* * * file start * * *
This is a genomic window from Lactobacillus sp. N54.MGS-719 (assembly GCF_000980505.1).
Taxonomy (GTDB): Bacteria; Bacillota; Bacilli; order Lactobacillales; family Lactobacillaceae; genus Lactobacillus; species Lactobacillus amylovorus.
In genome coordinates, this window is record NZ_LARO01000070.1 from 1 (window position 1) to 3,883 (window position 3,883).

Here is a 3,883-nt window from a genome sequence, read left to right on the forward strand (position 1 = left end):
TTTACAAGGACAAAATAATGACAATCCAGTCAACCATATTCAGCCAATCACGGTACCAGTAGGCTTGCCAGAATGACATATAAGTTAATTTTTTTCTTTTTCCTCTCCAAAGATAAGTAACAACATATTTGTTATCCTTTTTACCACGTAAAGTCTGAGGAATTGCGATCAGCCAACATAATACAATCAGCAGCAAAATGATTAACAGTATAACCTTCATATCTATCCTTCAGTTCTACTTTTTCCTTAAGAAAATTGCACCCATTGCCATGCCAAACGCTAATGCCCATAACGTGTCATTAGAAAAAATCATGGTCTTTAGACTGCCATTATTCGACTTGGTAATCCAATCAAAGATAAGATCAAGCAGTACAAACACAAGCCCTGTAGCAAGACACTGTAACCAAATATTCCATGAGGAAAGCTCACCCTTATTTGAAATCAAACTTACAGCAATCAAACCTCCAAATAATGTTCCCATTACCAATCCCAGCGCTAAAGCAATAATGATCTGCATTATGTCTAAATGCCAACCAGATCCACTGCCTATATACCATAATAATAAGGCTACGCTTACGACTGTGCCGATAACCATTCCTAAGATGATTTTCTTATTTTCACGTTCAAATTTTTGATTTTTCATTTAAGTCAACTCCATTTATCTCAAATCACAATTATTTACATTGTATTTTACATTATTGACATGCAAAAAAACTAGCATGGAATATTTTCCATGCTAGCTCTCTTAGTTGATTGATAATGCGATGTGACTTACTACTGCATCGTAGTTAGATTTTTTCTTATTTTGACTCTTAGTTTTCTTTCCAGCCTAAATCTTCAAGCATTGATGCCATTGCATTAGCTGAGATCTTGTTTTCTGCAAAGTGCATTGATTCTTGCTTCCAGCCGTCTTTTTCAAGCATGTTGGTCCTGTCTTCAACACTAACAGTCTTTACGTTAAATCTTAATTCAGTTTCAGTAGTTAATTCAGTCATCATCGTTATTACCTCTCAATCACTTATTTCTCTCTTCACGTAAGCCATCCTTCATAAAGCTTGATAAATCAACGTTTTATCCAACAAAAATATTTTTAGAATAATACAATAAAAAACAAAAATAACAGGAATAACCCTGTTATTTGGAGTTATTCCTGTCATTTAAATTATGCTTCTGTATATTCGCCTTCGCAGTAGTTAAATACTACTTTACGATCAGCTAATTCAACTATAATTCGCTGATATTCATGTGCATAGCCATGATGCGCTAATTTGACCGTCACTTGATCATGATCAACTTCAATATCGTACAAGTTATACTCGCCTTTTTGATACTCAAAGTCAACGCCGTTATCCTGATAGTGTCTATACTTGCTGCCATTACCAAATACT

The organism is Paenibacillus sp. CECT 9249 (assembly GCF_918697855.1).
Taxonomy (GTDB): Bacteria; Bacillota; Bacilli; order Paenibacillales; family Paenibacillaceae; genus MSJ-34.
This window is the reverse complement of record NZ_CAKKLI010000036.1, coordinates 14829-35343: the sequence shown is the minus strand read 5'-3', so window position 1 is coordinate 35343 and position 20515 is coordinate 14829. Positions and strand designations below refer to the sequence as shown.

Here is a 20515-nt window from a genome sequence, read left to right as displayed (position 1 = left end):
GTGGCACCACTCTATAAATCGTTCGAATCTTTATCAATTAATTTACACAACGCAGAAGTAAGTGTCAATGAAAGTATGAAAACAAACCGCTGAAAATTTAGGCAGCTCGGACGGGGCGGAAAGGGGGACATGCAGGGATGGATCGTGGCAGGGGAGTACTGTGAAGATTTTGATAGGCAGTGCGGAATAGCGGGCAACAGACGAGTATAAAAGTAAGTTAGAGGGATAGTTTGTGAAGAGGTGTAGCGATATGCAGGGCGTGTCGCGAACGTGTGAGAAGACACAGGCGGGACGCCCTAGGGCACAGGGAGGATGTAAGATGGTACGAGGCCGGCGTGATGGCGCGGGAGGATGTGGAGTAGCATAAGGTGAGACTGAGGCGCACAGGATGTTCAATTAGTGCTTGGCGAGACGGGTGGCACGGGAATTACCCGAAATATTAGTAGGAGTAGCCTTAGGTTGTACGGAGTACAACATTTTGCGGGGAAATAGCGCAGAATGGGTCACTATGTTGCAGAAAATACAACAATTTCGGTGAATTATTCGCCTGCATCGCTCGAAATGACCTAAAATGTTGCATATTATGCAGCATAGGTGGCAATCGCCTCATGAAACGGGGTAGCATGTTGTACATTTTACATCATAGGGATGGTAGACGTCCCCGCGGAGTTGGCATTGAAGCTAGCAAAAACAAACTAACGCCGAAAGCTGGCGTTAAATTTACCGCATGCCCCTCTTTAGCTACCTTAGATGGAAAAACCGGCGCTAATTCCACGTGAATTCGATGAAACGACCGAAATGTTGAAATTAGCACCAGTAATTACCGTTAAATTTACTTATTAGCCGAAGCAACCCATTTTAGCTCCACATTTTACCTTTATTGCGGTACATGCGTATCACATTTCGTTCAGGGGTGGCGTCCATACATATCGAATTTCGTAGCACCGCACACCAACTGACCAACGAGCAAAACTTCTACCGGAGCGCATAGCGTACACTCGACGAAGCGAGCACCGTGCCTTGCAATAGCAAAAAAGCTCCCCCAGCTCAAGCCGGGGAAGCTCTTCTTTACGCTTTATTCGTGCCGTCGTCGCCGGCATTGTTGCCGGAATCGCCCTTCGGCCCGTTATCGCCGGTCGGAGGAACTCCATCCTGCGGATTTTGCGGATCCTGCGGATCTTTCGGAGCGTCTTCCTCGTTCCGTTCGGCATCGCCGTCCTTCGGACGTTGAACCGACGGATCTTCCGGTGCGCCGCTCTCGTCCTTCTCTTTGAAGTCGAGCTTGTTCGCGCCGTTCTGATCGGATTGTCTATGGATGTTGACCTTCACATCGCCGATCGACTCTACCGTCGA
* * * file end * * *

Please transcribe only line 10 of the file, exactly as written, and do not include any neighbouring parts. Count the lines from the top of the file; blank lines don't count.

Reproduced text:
GTGGCACCACTCTATAAATCGTTCGAATCTTTATCAATTAATTTACACAACGCAGAAGTAAGTGTCAATGAAAGTATGAAAACAAACCGCTGAAAATTTAGGCAGCTCGGACGGGGCGGAAAGGGGGACATGCAGGGATGGATCGTGGCAGGGGAGTACTGTGAAGATTTTGATAGGCAGTGCGGAATAGCGGGCAACAGACGAGTATAAAAGTAAGTTAGAGGGATAGTTTGTGAAGAGGTGTAGCGATATGCAGGGCGTGTCGCGAACGTGTGAGAAGACACAGGCGGGACGCCCTAGGGCACAGGGAGGATGTAAGATGGTACGAGGCCGGCGTGATGGCGCGGGAGGATGTGGAGTAGCATAAGGTGAGACTGAGGCGCACAGGATGTTCAATTAGTGCTTGGCGAGACGGGTGGCACGGGAATTACCCGAAATATTAGTAGGAGTAGCCTTAGGTTGTACGGAGTACAACATTTTGCGGGGAAATAGCGCAGAATGGGTCACTATGTTGCAGAAAATACAACAATTTCGGTGAATTATTCGCCTGCATCGCTCGAAATGACCTAAAATGTTGCATATTATGCAGCATAGGTGGCAATCGCCTCATGAAACGGGGTAGCATGTTGTACATTTTACATCATAGGGATGGTAGACGTCCCCGCGGAGTTGGCATTGAAGCTAGCAAAAACAAACTAACGCCGAAAGCTGGCGTTAAATTTACCGCATGCCCCTCTTTAGCTACCTTAGATGGAAAAACCGGCGCTAATTCCACGTGAATTCGATGAAACGACCGAAATGTTGAAATTAGCACCAGTAATTACCGTTAAATTTACTTATTAGCCGAAGCAACCCATTTTAGCTCCACATTTTACCTTTATTGCGGTACATGCGTATCACATTTCGTTCAGGGGTGGCGTCCATACATATCGAATTTCGTAGCACCGCACACCAACTGACCAACGAGCAAAACTTCTACCGGAGCGCATAGCGTACACTCGACGAAGCGAGCACCGTGCCTTGCAATAGCAAAAAAGCTCCCCCAGCTCAAGCCGGGGAAGCTCTTCTTTACGCTTTATTCGTGCCGTCGTCGCCGGCATTGTTGCCGGAATCGCCCTTCGGCCCGTTATCGCCGGTCGGAGGAACTCCATCCTGCGGATTTTGCGGATCCTGCGGATCTTTCGGAGCGTCTTCCTCGTTCCGTTCGGCATCGCCGTCCTTCGGACGTTGAACCGACGGATCTTCCGGTGCGCCGCTCTCGTCCTTCTCTTTGAAGTCGAGCTTGTTCGCGCCGTTCTGATCGGATTGTCTATGGATGTTGACCTTCACATCGCCGATCGACTCTACCGTCGA